The 9/11 attacks elevated Osama bin Laden and his group to mythical status in the American psyche. The two wars that followed during the next decade and his 4,300 day stay on the FBI’s Most Wanted List only added to bin Laden’s mystique, establishing him as the central figure in the post-9/11 chapter of violent global jihad. However, by the time of his death in May of 2011, paradigms associated with bin Laden and the group he left behind to Ayman al Zawahiri and other global jihadists were already shifting significantly. Collectively, these new realities transcend previous 9/11 paradigms and have led to a new chapter of global jihad.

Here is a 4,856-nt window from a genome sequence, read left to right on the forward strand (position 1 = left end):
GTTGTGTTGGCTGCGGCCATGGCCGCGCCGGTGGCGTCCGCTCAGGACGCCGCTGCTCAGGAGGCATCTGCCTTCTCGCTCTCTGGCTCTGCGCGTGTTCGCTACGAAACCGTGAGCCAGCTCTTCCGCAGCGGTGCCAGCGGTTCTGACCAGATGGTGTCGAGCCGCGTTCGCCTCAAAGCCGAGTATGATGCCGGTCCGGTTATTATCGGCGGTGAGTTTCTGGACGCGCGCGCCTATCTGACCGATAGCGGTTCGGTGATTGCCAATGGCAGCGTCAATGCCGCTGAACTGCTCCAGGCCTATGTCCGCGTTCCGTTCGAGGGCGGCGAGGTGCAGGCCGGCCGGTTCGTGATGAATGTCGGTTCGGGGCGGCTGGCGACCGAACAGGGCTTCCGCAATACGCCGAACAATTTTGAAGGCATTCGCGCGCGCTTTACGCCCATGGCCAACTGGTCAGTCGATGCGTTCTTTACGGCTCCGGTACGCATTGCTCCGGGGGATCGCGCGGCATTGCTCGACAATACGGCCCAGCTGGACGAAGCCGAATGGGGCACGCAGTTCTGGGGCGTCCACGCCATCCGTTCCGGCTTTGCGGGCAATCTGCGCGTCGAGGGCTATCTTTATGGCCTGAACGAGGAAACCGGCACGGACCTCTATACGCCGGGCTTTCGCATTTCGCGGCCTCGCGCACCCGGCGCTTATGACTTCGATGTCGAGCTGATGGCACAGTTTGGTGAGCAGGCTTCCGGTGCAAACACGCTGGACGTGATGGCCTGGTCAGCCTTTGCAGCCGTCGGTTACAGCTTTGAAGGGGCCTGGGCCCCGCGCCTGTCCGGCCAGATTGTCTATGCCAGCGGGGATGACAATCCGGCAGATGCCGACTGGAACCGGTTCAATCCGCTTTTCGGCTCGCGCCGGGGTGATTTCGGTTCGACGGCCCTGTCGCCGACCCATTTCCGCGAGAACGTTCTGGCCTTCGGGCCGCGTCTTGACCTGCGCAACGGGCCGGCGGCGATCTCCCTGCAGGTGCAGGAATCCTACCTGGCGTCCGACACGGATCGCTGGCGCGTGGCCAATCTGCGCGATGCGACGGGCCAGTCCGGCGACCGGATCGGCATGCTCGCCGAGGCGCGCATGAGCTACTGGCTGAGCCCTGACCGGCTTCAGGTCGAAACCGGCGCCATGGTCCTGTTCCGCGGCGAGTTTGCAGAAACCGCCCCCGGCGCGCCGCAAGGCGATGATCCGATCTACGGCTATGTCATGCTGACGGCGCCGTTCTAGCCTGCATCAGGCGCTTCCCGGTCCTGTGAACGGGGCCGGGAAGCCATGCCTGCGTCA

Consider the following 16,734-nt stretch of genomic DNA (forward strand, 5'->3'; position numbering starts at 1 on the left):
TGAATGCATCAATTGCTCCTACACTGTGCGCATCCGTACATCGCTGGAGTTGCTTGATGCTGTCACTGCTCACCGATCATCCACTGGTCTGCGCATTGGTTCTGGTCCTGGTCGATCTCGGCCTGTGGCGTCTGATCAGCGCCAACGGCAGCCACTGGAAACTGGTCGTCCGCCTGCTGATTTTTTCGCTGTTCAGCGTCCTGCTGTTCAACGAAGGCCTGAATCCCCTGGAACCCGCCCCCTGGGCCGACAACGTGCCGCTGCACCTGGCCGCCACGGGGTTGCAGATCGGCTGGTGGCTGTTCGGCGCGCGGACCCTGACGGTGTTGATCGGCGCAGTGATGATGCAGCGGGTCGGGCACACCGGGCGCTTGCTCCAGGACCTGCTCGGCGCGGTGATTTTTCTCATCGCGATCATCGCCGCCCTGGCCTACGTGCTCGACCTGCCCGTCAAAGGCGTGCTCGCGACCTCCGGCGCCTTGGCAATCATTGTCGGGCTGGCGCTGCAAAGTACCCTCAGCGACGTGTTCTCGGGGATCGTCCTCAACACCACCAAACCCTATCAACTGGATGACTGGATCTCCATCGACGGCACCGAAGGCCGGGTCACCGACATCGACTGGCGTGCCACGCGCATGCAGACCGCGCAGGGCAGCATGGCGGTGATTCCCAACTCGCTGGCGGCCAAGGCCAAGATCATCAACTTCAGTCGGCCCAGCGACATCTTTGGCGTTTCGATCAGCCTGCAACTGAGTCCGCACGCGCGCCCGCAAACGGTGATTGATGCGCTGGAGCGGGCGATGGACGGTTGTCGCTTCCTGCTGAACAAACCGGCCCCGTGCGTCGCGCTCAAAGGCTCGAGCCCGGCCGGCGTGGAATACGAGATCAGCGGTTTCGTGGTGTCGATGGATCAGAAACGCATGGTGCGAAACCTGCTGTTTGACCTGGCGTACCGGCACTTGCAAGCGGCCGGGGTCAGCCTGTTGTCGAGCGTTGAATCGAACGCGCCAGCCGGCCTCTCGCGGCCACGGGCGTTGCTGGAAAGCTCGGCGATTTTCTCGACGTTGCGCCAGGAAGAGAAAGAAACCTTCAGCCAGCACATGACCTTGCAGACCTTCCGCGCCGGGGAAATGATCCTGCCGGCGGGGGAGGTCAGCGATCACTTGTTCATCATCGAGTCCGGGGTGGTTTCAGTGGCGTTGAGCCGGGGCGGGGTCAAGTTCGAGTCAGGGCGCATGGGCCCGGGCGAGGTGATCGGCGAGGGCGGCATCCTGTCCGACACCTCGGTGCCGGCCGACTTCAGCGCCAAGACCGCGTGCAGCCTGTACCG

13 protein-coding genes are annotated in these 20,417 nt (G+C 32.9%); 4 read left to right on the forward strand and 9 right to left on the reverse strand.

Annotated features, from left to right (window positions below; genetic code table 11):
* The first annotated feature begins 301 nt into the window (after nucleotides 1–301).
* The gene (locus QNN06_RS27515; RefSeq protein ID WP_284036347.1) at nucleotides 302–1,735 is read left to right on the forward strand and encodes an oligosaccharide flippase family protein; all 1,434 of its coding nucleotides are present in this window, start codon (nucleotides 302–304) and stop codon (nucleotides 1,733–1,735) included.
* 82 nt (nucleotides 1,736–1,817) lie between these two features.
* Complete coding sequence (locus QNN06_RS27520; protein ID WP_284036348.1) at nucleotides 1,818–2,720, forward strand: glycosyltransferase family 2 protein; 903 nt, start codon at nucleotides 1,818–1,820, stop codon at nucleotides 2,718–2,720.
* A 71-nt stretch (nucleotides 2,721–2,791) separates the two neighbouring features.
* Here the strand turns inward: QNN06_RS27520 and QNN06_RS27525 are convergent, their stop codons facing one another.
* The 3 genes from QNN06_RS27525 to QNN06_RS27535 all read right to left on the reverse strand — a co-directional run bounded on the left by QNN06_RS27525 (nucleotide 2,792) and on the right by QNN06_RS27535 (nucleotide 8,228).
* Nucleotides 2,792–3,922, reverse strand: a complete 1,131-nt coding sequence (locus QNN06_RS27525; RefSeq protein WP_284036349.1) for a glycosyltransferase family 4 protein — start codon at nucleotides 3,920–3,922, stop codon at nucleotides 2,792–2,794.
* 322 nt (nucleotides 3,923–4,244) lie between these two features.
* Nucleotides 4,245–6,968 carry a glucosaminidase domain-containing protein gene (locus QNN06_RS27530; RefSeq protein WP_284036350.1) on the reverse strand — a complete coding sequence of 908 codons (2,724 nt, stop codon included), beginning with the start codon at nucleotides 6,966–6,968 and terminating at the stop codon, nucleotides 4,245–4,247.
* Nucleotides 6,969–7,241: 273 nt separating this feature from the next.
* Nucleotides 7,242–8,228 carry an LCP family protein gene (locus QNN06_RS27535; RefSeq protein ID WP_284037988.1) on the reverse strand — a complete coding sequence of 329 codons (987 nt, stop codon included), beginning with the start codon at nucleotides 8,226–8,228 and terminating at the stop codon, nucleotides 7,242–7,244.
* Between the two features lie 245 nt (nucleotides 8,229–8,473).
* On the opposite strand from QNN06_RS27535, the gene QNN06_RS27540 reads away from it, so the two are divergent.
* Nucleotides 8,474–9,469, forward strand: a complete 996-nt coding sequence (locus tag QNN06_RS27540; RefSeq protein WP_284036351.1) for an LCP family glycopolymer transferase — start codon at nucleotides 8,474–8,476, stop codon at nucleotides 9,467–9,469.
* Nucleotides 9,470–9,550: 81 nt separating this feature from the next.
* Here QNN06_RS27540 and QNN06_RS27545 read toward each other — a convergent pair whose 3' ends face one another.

This paper acknowledges the lasting impact of 9/11 and Osama bin Laden but looks beyond the 9/11 paradigms to examine the state of the next chapter of global jihad, which began to come into focus between 2009 and 2011, and is driving the threat calculations for 2013 and beyond. It examines the efficacy of the far enemy strategy absent its chief advocate, the shifting role of affiliates and allies, South Asia’s pivotal role, the Arab Awakening, and the threat of Do-It-Yourself (DIY) terrorism in the U.S. homeland and the West in general. No examination of the evolving threat would be complete without a discussion of the broad technological and societal trends underway that provide unique opportunities and challenges for global jihadists. The Postscript concludes with a cautionary tale of expecting the unexpected in this next chapter.
[On COP 24 U.N. climate negotiations] In some ways, the biggest challenge in Katowice is just going to be the sheer amount of text that'll be produced.